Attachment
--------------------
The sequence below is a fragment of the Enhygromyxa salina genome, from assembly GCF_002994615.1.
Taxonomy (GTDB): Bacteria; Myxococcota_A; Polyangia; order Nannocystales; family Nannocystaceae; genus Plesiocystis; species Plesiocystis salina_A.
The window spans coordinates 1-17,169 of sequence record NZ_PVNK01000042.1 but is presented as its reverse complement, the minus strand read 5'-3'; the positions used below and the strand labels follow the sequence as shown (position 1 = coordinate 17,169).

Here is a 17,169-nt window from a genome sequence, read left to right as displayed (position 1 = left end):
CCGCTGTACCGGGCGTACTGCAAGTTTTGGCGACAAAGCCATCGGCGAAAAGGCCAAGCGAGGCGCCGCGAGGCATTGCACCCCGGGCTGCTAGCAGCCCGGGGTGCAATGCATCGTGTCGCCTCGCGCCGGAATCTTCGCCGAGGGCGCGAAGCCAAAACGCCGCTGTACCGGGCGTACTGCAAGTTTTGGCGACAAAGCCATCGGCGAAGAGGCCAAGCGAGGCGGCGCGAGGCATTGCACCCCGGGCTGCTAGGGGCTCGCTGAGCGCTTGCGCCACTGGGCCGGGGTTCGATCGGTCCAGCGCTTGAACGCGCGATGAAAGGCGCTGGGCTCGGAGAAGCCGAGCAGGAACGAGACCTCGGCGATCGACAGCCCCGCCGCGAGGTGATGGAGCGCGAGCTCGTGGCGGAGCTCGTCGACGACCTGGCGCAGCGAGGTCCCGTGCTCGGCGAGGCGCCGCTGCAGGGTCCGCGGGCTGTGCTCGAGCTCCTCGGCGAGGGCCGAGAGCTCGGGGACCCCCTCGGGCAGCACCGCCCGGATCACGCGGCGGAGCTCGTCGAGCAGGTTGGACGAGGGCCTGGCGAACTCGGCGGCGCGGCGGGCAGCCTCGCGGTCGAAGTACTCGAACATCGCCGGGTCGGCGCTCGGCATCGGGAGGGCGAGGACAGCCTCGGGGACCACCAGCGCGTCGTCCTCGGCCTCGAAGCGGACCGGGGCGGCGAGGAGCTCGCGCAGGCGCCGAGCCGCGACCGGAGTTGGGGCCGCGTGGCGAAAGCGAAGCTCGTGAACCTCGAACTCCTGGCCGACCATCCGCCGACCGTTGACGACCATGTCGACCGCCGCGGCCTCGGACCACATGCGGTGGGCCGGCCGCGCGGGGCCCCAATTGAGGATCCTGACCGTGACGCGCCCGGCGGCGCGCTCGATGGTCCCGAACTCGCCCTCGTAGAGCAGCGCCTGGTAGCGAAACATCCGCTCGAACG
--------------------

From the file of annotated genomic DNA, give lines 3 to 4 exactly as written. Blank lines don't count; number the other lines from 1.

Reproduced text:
The window spans coordinates 1-17,169 of sequence record NZ_PVNK01000042.1 but is presented as its reverse complement, the minus strand read 5'-3'; the positions used below and the strand labels follow the sequence as shown (position 1 = coordinate 17,169).

Here is a 17,169-nt window from a genome sequence, read left to right as displayed (position 1 = left end):